Nfld. & Labrador

Keep the change — cashless parking coming to St. John's this year

While some see vandalized, headless meters as an opportunity for free parking, city council sees it differently.

City plans to replace current system with pay stations and new meters by autumn

St. John's Coun. Debbie Hanlon is the transportation lead for city council. (Mark Quinn/CBC)

St. John's city council hopes to award a contract to develop a new pay-for-parking system this spring.

"By fall of this year, we will begin the installation of new pay stations and meters," says Coun. Debbie Hanlon, who is also city council's transportation lead.

One could argue the city already has cashless parking on many downtown streets and city parking lots already, but while some see vandalized, headless meters as an opportunity for free parking, city council sees it differently.

Money collected for parking covers city expenses, such as snow clearing or water treatment.

There really is no free parking.- Debbie Hanlon

"If we don't collect money from meters, the cost to the citizens is that it is coming directly out of their pockets. So there really is no free parking," said Hanlon.

RFP issued

The city has issued what it calls a negotiable request for proposals for new meters, pay stations, and services.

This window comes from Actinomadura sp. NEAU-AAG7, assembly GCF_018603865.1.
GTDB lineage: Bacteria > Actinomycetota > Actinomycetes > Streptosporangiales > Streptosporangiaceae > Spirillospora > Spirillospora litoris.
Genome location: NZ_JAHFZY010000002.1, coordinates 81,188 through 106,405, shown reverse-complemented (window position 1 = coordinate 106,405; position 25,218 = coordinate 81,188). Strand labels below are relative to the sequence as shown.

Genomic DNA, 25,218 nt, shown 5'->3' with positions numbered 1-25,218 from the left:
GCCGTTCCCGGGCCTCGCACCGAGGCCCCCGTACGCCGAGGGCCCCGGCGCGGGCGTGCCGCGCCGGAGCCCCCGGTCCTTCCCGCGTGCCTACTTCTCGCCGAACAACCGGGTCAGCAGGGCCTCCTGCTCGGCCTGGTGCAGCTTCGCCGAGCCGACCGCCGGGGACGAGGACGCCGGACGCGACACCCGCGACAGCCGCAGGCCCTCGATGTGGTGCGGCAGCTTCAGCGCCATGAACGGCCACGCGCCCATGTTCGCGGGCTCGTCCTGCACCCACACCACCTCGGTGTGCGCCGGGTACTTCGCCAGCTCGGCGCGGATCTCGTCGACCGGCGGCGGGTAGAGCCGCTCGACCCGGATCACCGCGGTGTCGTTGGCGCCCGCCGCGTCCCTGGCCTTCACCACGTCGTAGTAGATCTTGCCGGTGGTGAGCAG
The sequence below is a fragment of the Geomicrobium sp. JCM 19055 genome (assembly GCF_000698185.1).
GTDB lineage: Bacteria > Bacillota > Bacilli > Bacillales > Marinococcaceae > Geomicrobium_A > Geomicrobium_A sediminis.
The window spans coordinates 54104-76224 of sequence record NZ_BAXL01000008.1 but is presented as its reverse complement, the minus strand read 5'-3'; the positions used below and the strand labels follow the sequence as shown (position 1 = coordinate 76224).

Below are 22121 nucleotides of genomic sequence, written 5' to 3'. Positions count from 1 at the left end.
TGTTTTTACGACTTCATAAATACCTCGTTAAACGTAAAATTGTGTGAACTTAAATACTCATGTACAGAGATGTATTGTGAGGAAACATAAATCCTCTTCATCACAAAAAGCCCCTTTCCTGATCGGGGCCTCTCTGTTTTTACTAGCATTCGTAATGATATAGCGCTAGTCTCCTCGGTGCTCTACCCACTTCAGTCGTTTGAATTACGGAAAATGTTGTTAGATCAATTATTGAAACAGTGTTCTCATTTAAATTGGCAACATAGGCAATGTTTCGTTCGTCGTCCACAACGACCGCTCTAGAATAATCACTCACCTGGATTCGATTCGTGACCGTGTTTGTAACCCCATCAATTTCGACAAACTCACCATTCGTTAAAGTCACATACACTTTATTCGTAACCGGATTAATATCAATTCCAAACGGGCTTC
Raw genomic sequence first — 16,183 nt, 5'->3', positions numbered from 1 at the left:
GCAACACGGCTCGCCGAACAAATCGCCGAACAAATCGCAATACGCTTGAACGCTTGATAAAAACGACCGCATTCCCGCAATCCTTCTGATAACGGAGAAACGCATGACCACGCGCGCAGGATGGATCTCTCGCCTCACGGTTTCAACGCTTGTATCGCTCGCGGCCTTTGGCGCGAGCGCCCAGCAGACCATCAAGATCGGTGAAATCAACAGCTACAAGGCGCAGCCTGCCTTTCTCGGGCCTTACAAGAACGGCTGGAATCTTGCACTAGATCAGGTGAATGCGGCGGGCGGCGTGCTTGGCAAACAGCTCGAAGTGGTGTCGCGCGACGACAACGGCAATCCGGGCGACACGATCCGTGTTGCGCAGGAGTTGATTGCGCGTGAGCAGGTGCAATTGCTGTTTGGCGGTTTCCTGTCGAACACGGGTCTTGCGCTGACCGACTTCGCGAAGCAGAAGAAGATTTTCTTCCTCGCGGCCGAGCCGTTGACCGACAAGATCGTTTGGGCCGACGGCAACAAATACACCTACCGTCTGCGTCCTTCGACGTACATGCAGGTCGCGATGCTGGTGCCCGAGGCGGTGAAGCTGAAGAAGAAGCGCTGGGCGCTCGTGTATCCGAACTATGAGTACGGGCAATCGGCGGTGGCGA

Hanlon said all meters and stations will be cashless during the first year of operation. After that, the city will evaluate how well it worked and then decide the best long-term approach.

As soon as we have cash in the meters, people start beating the heads off them.- Debbie Hanlon

She said meter vandalism and thefts have forced the city to try a cashless system. The new system will have an online app as well as pay stations and meters that accept debit and credit cards. The city also hopes to be able to use smart cards like as the M-cards used by Metrobus.

To park or not to park? The City of St. John's wants to make the choice easier. (Mark Quinn/CBC)

"We've had tremendous issues with vandalism, to the point where as soon as we have cash in the meters, people start beating the heads off them and causing significant losses to the taxpayer of the City of St. John's," she said.

Thefts taking a toll

There are about 1,200 meter spaces in St. John's, and the city estimates about 400 of them have no meter mechanism in operation.

The heads have been taken from some meters in Churchill Square and streets around St. John's. (Mark Quinn/ CBC)

Between March 2015 and December 2017, more than 1,000 meters were damaged in more than 90 incidents of theft and vandalism. As headless meters continue to bristle the streets and parking lots of St. John's the losses keep mounting. The city estimates it lost $2.8 million in revenue between 2015 and 2018 due to meter vandalism and theft.

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